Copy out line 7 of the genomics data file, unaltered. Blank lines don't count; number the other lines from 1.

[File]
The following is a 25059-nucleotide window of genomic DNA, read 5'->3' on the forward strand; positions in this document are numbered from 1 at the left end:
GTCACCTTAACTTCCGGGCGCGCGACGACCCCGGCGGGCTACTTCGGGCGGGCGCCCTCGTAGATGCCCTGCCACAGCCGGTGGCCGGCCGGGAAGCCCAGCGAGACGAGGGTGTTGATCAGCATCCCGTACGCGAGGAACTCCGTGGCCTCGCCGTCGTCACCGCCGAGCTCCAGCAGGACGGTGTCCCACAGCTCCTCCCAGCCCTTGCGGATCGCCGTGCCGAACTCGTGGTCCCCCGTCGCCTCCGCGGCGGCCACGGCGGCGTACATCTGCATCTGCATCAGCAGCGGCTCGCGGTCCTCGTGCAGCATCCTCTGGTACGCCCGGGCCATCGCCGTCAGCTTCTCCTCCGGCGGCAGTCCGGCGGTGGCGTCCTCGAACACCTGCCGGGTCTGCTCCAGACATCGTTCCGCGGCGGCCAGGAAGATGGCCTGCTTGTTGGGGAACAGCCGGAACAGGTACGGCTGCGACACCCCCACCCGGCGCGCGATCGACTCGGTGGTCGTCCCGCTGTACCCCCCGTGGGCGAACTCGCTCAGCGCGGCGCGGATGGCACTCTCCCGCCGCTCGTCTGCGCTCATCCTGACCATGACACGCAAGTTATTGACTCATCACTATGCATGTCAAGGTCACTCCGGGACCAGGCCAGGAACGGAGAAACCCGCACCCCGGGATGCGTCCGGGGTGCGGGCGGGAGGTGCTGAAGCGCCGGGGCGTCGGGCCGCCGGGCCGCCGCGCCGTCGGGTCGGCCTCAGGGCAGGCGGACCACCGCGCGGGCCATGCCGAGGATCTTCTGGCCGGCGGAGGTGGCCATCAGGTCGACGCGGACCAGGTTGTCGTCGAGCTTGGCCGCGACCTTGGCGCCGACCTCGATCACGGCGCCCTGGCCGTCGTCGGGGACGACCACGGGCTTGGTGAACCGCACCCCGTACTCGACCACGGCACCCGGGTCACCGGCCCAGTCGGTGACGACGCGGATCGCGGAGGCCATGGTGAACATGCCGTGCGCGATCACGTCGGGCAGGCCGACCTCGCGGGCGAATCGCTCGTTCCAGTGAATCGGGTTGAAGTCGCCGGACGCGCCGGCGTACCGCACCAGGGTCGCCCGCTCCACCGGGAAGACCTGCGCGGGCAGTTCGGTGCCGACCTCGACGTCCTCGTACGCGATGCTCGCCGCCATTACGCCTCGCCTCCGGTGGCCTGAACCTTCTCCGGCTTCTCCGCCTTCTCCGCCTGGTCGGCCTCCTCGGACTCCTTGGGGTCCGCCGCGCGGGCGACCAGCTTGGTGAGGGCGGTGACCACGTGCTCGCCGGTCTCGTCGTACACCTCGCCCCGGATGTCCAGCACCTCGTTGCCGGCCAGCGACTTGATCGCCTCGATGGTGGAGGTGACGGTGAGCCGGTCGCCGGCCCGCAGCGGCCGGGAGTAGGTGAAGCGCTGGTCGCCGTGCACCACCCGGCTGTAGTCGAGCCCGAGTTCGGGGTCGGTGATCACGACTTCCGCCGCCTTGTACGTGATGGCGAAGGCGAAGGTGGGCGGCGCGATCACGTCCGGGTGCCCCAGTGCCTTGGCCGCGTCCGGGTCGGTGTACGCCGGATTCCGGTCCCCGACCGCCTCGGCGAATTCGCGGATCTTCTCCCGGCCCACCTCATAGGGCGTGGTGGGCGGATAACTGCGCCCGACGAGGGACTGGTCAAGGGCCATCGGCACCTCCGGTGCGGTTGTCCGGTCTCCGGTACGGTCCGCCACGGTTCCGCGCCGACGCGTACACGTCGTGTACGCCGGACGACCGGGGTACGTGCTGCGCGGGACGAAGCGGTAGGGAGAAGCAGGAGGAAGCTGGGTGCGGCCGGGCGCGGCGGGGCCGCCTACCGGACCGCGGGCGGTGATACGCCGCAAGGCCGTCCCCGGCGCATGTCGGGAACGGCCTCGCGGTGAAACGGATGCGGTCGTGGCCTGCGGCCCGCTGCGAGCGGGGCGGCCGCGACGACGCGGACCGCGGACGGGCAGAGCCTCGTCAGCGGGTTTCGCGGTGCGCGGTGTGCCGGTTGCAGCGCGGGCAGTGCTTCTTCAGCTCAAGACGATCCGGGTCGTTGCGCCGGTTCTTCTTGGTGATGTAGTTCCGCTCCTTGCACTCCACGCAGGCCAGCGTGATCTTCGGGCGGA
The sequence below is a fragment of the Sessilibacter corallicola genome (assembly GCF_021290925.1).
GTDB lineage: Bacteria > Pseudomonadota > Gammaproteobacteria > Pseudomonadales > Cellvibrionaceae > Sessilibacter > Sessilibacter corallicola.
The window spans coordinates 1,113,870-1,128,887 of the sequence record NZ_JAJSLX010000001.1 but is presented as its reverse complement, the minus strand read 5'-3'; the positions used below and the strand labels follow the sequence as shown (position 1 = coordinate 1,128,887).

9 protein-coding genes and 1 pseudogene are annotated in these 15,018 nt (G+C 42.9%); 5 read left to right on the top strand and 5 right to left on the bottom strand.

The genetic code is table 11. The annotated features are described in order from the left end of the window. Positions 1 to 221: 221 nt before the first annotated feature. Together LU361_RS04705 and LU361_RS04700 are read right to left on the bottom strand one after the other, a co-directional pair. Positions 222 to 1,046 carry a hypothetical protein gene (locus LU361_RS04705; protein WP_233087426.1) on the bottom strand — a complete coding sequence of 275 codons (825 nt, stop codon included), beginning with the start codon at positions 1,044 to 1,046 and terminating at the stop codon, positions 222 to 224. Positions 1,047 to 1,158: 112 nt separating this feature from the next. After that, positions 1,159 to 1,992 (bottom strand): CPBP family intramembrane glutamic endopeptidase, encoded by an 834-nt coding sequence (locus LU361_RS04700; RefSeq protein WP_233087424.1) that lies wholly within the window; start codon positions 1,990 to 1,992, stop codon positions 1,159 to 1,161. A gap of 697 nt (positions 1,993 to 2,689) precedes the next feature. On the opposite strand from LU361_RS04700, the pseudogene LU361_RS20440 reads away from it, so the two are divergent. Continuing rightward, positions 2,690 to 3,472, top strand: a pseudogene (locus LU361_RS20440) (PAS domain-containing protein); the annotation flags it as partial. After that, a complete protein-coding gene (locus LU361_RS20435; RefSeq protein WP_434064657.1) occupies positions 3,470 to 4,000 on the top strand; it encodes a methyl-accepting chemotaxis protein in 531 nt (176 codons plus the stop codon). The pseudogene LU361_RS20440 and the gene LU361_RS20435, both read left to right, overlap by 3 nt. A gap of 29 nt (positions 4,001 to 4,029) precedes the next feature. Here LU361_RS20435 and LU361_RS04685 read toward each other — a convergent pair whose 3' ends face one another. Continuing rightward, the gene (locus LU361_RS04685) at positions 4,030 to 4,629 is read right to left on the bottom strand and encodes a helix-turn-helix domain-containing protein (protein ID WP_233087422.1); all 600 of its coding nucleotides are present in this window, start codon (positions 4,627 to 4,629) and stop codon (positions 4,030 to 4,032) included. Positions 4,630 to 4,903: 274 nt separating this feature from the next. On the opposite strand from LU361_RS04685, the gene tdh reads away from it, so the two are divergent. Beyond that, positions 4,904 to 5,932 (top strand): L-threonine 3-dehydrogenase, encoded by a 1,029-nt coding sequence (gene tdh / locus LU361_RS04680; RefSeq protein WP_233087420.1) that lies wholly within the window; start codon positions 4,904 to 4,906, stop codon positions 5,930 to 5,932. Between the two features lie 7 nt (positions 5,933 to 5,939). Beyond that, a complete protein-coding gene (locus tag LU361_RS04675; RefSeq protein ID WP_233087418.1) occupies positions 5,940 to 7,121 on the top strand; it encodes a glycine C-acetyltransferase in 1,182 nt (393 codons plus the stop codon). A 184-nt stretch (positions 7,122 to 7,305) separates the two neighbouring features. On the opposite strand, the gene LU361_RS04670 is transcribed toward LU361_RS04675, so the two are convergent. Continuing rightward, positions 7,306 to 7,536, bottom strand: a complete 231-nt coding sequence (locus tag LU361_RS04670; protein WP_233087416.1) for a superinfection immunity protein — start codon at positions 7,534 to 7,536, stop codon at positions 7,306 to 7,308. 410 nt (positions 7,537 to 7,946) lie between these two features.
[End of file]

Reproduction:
The genetic code is table 11. The annotated features are described in order from the left end of the window. Positions 1 to 221: 221 nt before the first annotated feature. Together LU361_RS04705 and LU361_RS04700 are read right to left on the bottom strand one after the other, a co-directional pair. Positions 222 to 1,046 carry a hypothetical protein gene (locus LU361_RS04705; protein WP_233087426.1) on the bottom strand — a complete coding sequence of 275 codons (825 nt, stop codon included), beginning with the start codon at positions 1,044 to 1,046 and terminating at the stop codon, positions 222 to 224. Positions 1,047 to 1,158: 112 nt separating this feature from the next. After that, positions 1,159 to 1,992 (bottom strand): CPBP family intramembrane glutamic endopeptidase, encoded by an 834-nt coding sequence (locus LU361_RS04700; RefSeq protein WP_233087424.1) that lies wholly within the window; start codon positions 1,990 to 1,992, stop codon positions 1,159 to 1,161. A gap of 697 nt (positions 1,993 to 2,689) precedes the next feature. On the opposite strand from LU361_RS04700, the pseudogene LU361_RS20440 reads away from it, so the two are divergent. Continuing rightward, positions 2,690 to 3,472, top strand: a pseudogene (locus LU361_RS20440) (PAS domain-containing protein); the annotation flags it as partial. After that, a complete protein-coding gene (locus LU361_RS20435; RefSeq protein WP_434064657.1) occupies positions 3,470 to 4,000 on the top strand; it encodes a methyl-accepting chemotaxis protein in 531 nt (176 codons plus the stop codon). The pseudogene LU361_RS20440 and the gene LU361_RS20435, both read left to right, overlap by 3 nt. A gap of 29 nt (positions 4,001 to 4,029) precedes the next feature. Here LU361_RS20435 and LU361_RS04685 read toward each other — a convergent pair whose 3' ends face one another. Continuing rightward, the gene (locus LU361_RS04685) at positions 4,030 to 4,629 is read right to left on the bottom strand and encodes a helix-turn-helix domain-containing protein (protein ID WP_233087422.1); all 600 of its coding nucleotides are present in this window, start codon (positions 4,627 to 4,629) and stop codon (positions 4,030 to 4,032) included. Positions 4,630 to 4,903: 274 nt separating this feature from the next. On the opposite strand from LU361_RS04685, the gene tdh reads away from it, so the two are divergent. Beyond that, positions 4,904 to 5,932 (top strand): L-threonine 3-dehydrogenase, encoded by a 1,029-nt coding sequence (gene tdh / locus LU361_RS04680; RefSeq protein WP_233087420.1) that lies wholly within the window; start codon positions 4,904 to 4,906, stop codon positions 5,930 to 5,932. Between the two features lie 7 nt (positions 5,933 to 5,939). Beyond that, a complete protein-coding gene (locus tag LU361_RS04675; RefSeq protein ID WP_233087418.1) occupies positions 5,940 to 7,121 on the top strand; it encodes a glycine C-acetyltransferase in 1,182 nt (393 codons plus the stop codon). A 184-nt stretch (positions 7,122 to 7,305) separates the two neighbouring features. On the opposite strand, the gene LU361_RS04670 is transcribed toward LU361_RS04675, so the two are convergent. Continuing rightward, positions 7,306 to 7,536, bottom strand: a complete 231-nt coding sequence (locus tag LU361_RS04670; protein WP_233087416.1) for a superinfection immunity protein — start codon at positions 7,534 to 7,536, stop codon at positions 7,306 to 7,308. 410 nt (positions 7,537 to 7,946) lie between these two features.